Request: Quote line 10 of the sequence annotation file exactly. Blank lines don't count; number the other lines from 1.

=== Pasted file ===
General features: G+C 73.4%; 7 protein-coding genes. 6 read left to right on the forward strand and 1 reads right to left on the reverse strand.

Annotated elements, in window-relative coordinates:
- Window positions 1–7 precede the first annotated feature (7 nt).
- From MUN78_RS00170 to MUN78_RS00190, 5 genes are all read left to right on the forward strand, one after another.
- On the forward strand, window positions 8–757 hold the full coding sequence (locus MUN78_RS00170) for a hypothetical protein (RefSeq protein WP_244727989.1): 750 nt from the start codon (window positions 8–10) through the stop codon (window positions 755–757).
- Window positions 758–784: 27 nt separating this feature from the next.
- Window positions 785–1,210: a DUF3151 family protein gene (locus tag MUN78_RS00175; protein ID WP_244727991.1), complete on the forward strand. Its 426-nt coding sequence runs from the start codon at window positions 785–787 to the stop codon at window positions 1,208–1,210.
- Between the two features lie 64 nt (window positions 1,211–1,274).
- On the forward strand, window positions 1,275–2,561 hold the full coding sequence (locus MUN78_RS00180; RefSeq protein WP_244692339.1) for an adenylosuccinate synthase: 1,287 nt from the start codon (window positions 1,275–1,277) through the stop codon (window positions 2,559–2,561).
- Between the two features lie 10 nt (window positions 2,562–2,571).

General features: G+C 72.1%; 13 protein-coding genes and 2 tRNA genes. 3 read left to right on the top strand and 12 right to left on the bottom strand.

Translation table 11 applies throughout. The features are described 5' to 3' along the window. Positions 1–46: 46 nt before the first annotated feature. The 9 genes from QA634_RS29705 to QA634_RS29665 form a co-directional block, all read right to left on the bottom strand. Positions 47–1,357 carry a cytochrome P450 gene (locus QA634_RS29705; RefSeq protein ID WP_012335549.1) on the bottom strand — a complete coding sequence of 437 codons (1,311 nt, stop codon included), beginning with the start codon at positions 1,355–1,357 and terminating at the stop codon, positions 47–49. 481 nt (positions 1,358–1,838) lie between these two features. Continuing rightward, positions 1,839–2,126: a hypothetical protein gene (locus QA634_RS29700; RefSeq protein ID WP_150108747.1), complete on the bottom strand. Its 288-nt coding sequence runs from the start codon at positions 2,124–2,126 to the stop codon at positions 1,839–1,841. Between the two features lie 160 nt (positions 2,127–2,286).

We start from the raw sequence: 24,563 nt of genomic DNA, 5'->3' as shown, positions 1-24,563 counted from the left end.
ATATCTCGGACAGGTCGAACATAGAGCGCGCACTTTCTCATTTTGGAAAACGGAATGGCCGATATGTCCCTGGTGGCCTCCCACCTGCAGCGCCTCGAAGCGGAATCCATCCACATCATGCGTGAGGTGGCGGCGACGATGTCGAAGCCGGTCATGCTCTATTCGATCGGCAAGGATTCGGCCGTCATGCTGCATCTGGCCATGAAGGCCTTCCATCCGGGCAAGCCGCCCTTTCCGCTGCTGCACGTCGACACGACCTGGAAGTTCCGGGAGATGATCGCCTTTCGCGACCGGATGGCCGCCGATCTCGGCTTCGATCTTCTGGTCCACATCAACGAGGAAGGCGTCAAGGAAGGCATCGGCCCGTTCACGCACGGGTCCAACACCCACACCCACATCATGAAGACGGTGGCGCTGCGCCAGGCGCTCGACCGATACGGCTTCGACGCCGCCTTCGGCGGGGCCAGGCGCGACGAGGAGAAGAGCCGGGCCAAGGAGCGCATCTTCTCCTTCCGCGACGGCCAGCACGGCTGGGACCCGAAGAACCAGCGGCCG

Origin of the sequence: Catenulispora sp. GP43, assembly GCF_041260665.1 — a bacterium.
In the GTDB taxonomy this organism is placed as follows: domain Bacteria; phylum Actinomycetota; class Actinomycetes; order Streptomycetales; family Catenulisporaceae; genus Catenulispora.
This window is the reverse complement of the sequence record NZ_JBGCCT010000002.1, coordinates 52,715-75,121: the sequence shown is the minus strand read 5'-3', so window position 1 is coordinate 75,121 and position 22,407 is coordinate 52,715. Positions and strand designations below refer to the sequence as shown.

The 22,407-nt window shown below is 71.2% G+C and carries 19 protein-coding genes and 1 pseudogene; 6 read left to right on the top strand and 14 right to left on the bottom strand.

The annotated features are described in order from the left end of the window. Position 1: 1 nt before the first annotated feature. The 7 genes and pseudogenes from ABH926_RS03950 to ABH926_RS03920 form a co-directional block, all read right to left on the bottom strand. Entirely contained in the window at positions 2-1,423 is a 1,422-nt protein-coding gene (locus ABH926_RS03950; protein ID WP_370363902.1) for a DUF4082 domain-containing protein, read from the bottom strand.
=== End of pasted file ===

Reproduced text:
- Between the two features lie 10 nt (window positions 2,562–2,571).